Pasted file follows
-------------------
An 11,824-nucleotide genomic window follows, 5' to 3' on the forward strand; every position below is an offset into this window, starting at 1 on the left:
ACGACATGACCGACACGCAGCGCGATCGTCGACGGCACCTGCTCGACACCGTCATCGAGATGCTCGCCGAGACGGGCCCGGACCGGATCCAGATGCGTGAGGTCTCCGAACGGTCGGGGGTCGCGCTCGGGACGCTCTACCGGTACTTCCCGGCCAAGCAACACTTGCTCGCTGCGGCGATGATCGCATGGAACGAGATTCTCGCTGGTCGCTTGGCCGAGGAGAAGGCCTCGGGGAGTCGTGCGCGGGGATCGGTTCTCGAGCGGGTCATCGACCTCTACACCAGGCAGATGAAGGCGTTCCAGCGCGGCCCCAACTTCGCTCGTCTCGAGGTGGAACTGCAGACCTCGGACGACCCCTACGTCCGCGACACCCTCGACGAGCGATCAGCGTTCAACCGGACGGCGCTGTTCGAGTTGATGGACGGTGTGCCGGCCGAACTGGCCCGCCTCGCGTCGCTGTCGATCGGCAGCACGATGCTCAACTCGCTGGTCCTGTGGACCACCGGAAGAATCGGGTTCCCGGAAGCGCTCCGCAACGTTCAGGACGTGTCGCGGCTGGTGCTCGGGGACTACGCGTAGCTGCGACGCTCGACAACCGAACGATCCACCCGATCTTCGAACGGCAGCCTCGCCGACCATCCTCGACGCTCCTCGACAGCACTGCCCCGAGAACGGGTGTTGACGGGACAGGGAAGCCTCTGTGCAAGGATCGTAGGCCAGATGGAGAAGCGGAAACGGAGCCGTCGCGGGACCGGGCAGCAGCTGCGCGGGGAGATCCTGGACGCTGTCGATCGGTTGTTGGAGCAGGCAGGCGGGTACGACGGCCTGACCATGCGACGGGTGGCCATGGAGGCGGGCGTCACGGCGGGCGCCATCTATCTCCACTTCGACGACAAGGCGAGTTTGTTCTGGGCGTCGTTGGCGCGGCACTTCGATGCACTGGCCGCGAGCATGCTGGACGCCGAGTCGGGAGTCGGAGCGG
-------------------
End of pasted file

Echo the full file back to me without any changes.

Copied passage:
An 11,824-nucleotide genomic window follows, 5' to 3' on the forward strand; every position below is an offset into this window, starting at 1 on the left:
ACGACATGACCGACACGCAGCGCGATCGTCGACGGCACCTGCTCGACACCGTCATCGAGATGCTCGCCGAGACGGGCCCGGACCGGATCCAGATGCGTGAGGTCTCCGAACGGTCGGGGGTCGCGCTCGGGACGCTCTACCGGTACTTCCCGGCCAAGCAACACTTGCTCGCTGCGGCGATGATCGCATGGAACGAGATTCTCGCTGGTCGCTTGGCCGAGGAGAAGGCCTCGGGGAGTCGTGCGCGGGGATCGGTTCTCGAGCGGGTCATCGACCTCTACACCAGGCAGATGAAGGCGTTCCAGCGCGGCCCCAACTTCGCTCGTCTCGAGGTGGAACTGCAGACCTCGGACGACCCCTACGTCCGCGACACCCTCGACGAGCGATCAGCGTTCAACCGGACGGCGCTGTTCGAGTTGATGGACGGTGTGCCGGCCGAACTGGCCCGCCTCGCGTCGCTGTCGATCGGCAGCACGATGCTCAACTCGCTGGTCCTGTGGACCACCGGAAGAATCGGGTTCCCGGAAGCGCTCCGCAACGTTCAGGACGTGTCGCGGCTGGTGCTCGGGGACTACGCGTAGCTGCGACGCTCGACAACCGAACGATCCACCCGATCTTCGAACGGCAGCCTCGCCGACCATCCTCGACGCTCCTCGACAGCACTGCCCCGAGAACGGGTGTTGACGGGACAGGGAAGCCTCTGTGCAAGGATCGTAGGCCAGATGGAGAAGCGGAAACGGAGCCGTCGCGGGACCGGGCAGCAGCTGCGCGGGGAGATCCTGGACGCTGTCGATCGGTTGTTGGAGCAGGCAGGCGGGTACGACGGCCTGACCATGCGACGGGTGGCCATGGAGGCGGGCGTCACGGCGGGCGCCATCTATCTCCACTTCGACGACAAGGCGAGTTTGTTCTGGGCGTCGTTGGCGCGGCACTTCGATGCACTGGCCGCGAGCATGCTGGACGCCGAGTCGGGAGTCGGAGCGG